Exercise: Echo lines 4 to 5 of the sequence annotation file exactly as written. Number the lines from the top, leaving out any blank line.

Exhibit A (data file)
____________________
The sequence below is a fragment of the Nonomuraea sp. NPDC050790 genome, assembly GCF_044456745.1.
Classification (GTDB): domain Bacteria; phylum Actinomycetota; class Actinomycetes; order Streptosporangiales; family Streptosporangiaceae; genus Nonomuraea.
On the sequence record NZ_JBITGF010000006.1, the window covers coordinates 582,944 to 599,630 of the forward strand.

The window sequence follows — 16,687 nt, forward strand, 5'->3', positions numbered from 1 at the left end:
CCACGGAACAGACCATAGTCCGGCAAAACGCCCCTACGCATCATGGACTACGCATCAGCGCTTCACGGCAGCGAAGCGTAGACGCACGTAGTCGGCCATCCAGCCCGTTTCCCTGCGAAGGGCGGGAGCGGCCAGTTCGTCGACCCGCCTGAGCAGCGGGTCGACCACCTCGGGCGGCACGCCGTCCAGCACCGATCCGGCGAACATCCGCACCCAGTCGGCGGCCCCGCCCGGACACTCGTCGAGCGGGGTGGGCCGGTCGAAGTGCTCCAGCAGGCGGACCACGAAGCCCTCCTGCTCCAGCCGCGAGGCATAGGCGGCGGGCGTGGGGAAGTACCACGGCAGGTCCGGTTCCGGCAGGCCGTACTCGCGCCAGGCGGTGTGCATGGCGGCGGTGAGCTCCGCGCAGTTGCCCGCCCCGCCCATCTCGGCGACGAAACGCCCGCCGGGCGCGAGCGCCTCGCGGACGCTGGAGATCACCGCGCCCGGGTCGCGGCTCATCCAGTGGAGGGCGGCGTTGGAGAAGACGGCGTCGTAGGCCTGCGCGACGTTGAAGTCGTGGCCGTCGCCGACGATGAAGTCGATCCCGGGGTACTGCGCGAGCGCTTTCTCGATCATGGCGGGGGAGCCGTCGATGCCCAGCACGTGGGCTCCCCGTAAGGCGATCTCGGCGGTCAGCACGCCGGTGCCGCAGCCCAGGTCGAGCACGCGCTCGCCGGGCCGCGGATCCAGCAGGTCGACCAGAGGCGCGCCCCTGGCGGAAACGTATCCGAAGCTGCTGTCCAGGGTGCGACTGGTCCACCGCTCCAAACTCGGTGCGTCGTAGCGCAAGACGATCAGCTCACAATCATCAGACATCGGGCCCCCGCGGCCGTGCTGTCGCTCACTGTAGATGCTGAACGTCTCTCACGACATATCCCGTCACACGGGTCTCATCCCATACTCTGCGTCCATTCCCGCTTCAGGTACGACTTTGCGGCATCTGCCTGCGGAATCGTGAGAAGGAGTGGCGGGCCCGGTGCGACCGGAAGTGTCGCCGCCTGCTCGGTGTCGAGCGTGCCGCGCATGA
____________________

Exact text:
The window sequence follows — 16,687 nt, forward strand, 5'->3', positions numbered from 1 at the left end:
CCACGGAACAGACCATAGTCCGGCAAAACGCCCCTACGCATCATGGACTACGCATCAGCGCTTCACGGCAGCGAAGCGTAGACGCACGTAGTCGGCCATCCAGCCCGTTTCCCTGCGAAGGGCGGGAGCGGCCAGTTCGTCGACCCGCCTGAGCAGCGGGTCGACCACCTCGGGCGGCACGCCGTCCAGCACCGATCCGGCGAACATCCGCACCCAGTCGGCGGCCCCGCCCGGACACTCGTCGAGCGGGGTGGGCCGGTCGAAGTGCTCCAGCAGGCGGACCACGAAGCCCTCCTGCTCCAGCCGCGAGGCATAGGCGGCGGGCGTGGGGAAGTACCACGGCAGGTCCGGTTCCGGCAGGCCGTACTCGCGCCAGGCGGTGTGCATGGCGGCGGTGAGCTCCGCGCAGTTGCCCGCCCCGCCCATCTCGGCGACGAAACGCCCGCCGGGCGCGAGCGCCTCGCGGACGCTGGAGATCACCGCGCCCGGGTCGCGGCTCATCCAGTGGAGGGCGGCGTTGGAGAAGACGGCGTCGTAGGCCTGCGCGACGTTGAAGTCGTGGCCGTCGCCGACGATGAAGTCGATCCCGGGGTACTGCGCGAGCGCTTTCTCGATCATGGCGGGGGAGCCGTCGATGCCCAGCACGTGGGCTCCCCGTAAGGCGATCTCGGCGGTCAGCACGCCGGTGCCGCAGCCCAGGTCGAGCACGCGCTCGCCGGGCCGCGGATCCAGCAGGTCGACCAGAGGCGCGCCCCTGGCGGAAACGTATCCGAAGCTGCTGTCCAGGGTGCGACTGGTCCACCGCTCCAAACTCGGTGCGTCGTAGCGCAAGACGATCAGCTCACAATCATCAGACATCGGGCCCCCGCGGCCGTGCTGTCGCTCACTGTAGATGCTGAACGTCTCTCACGACATATCCCGTCACACGGGTCTCATCCCATACTCTGCGTCCATTCCCGCTTCAGGTACGACTTTGCGGCATCTGCCTGCGGAATCGTGAGAAGGAGTGGCGGGCCCGGTGCGACCGGAAGTGTCGCCGCCTGCTCGGTGTCGAGCGTGCCGCGCATGA